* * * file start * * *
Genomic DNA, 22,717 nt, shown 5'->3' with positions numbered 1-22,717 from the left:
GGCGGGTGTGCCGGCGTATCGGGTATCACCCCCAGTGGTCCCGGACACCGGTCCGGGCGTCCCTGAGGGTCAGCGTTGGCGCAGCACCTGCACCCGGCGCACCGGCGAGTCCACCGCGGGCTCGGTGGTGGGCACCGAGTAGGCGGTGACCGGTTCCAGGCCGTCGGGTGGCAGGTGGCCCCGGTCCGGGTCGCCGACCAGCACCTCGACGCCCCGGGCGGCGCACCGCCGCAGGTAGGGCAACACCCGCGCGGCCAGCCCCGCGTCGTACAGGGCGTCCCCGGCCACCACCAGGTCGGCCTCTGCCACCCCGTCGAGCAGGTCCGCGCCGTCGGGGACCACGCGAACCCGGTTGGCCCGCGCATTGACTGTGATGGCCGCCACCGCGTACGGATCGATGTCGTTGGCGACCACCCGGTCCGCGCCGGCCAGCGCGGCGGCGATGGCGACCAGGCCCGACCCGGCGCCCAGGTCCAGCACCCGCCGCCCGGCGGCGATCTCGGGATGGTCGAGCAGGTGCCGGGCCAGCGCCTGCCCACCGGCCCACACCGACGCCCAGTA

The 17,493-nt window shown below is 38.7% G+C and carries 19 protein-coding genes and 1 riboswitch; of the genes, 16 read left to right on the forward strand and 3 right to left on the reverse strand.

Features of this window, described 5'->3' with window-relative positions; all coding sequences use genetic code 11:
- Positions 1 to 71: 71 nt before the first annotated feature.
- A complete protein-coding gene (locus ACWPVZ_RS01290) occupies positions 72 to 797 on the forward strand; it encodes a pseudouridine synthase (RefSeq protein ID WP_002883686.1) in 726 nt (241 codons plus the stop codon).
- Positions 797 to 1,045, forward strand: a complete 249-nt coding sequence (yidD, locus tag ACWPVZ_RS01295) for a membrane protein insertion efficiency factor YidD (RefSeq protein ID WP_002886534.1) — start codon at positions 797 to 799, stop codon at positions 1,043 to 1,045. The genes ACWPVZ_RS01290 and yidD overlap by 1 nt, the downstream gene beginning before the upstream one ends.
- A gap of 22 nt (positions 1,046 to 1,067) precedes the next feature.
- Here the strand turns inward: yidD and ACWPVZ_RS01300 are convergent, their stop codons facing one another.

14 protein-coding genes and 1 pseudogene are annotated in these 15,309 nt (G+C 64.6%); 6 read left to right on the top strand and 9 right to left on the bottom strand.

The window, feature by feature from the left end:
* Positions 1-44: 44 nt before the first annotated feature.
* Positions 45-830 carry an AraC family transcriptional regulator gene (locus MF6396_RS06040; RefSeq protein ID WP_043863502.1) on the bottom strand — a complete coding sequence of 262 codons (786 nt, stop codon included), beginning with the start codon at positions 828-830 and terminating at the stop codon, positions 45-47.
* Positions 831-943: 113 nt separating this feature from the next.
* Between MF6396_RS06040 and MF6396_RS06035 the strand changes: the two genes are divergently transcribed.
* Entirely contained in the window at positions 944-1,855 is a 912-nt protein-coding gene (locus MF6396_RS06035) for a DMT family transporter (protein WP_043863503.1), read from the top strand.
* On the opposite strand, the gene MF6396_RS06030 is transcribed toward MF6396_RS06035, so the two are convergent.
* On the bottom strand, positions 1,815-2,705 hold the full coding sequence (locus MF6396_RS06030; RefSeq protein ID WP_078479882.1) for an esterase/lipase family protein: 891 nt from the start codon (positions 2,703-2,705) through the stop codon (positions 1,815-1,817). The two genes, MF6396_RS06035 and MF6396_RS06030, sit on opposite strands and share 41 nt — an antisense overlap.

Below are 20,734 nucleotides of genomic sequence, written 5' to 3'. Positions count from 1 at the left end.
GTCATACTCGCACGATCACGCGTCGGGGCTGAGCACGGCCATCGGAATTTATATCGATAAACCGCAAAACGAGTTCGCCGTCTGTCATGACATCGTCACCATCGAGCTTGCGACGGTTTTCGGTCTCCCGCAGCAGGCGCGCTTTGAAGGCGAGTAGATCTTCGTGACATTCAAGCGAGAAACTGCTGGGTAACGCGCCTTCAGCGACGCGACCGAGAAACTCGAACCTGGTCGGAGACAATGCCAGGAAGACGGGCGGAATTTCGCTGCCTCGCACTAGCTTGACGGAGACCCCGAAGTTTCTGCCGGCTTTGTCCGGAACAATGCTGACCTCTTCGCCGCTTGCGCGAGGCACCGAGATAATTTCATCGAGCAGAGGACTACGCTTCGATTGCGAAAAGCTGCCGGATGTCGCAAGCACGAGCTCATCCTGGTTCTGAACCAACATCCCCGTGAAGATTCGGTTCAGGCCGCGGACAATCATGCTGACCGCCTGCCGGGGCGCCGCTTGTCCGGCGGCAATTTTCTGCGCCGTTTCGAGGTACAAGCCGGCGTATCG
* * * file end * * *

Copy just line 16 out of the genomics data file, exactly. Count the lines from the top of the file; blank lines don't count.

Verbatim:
* Entirely contained in the window at positions 944-1,855 is a 912-nt protein-coding gene (locus MF6396_RS06035) for a DMT family transporter (protein WP_043863503.1), read from the top strand.